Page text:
Any Persian will tell you that they love to drink Chai, pronounced Cha-ee. Tea, in general, is what Persians drink in the morning, after each meal, and not to mention throughout the day. Additionally, the first drink that one if offered when visiting someone else’s home is usually tea. Iranians make tea in their own way which I will demonstrate in this post. Personally, I see this ritual as an art.
All you need is a nice teapot, loose tea, and a pinch of rose petals.
I like to use a mesh tea infuser to keep the leaves from going onto the cup. You don’t have to use one…
Place a couple of generous pinches of loose tea and one pinch of rose petals in the teapot.
Add boiling water.
Cover and let steep for about 5 to 10 minutes. Persians will usually place the teapot on top of the kettle st it simmers on the stove in order to keep the tea warm.
Here comes the Persian way of pouring tea. First pour some of the hot tea into the cup to check its color. It must be somewhat dark. Then pour the tea back into the tea pot. This will do two things: 1) it will warm up the cup and 2) it moves the tea inside the teapot around so that color of the tea is even. If the color is light, let steep for a little longer. Then fill up one third to half of the cup with tea.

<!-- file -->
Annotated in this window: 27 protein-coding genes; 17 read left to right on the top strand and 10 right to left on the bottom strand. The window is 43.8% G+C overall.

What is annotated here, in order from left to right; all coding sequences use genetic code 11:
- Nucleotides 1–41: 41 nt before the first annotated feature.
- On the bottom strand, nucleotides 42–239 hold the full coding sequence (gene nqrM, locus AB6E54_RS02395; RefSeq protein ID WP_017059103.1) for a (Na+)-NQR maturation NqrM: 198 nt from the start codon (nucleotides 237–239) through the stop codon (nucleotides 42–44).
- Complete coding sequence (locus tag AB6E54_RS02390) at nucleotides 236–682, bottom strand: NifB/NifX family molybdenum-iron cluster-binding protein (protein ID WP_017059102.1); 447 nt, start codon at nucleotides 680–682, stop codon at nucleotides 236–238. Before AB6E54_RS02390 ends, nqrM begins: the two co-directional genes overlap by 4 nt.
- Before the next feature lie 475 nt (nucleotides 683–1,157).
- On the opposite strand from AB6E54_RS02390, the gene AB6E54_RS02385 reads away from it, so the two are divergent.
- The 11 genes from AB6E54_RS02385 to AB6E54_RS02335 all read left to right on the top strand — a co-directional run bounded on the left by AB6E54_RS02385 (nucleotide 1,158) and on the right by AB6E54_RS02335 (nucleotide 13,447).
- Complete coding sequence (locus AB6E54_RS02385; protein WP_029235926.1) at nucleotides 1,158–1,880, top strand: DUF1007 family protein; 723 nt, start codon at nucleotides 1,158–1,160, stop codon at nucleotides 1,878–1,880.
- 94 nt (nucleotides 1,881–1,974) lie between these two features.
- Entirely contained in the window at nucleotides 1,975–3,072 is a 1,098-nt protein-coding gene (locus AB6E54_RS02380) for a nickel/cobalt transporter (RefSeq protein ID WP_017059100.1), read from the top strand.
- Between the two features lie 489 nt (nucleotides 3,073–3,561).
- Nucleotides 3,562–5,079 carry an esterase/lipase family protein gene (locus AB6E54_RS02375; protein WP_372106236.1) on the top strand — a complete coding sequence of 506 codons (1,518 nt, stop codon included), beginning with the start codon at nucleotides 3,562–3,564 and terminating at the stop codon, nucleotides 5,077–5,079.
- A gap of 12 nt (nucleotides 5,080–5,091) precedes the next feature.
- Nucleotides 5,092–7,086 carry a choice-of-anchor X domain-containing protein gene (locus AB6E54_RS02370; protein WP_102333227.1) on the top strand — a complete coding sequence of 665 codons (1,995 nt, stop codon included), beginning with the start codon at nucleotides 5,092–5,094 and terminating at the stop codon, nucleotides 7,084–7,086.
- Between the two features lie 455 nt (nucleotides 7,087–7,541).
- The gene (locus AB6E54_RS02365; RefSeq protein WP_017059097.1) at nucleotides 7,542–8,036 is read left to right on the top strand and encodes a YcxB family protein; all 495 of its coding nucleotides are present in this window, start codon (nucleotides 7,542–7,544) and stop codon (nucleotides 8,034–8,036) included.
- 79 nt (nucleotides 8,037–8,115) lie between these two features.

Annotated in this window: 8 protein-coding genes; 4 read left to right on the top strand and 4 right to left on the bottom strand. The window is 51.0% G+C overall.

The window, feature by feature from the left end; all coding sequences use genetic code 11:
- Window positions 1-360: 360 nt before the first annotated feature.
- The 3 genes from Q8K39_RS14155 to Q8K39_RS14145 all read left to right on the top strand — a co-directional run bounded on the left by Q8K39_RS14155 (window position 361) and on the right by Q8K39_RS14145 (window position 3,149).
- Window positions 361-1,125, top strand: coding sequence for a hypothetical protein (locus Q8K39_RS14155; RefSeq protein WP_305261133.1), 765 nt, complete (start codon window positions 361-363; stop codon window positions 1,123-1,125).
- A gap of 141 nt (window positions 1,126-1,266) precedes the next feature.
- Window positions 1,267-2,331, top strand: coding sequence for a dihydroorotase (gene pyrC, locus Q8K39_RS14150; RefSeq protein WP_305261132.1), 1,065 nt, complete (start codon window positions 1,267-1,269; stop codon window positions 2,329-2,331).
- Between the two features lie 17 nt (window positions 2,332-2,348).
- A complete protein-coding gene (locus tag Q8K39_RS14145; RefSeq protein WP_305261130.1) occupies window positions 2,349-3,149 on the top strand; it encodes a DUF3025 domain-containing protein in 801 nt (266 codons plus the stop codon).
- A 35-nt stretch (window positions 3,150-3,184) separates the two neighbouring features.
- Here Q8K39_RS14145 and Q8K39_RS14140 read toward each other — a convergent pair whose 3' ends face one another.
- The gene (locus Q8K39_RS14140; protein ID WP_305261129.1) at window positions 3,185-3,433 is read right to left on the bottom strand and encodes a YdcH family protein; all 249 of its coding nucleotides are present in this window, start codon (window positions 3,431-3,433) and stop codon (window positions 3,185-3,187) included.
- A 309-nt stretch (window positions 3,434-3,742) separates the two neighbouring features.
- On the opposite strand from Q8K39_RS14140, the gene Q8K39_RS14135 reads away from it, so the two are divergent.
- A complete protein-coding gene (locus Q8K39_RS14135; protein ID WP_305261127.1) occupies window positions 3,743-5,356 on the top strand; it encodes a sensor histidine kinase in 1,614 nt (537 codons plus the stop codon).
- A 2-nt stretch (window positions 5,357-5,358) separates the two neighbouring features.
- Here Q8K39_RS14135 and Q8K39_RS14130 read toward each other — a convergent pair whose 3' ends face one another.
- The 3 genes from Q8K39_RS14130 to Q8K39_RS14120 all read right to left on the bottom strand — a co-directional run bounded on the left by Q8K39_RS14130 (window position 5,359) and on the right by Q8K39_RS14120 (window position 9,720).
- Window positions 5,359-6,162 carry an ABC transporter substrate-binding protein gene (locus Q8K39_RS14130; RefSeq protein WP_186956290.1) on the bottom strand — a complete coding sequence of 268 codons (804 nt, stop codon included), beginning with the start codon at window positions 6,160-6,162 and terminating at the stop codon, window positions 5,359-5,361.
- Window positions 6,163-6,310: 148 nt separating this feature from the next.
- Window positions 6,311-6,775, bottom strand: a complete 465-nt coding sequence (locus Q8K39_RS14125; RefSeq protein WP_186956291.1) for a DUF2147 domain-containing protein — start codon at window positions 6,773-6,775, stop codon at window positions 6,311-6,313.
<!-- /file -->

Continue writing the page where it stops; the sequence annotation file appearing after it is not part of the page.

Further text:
Pour hot water over it. And Voila! You have Persian tea!
Note, Persians always drink their tea in see through glass cups. This allows the person who pours the tea determine the consistency and color of the tea. A good Persian host will always ask his or her guests how strong or light they like their tea. Some people like their tea dark and strong, while others like it on the light side. I am a medium type of girl. The color that you see in the picture above is how I personally like to drink my tea.
I wished I had a nice set of pretty Persian tea cups to include in these pictures. What I am using is my mom’s favorite cup that she likes to drink her tea from when she comes to visit. Heaven forbid if she gets her tea in a mug. All hell will break loose…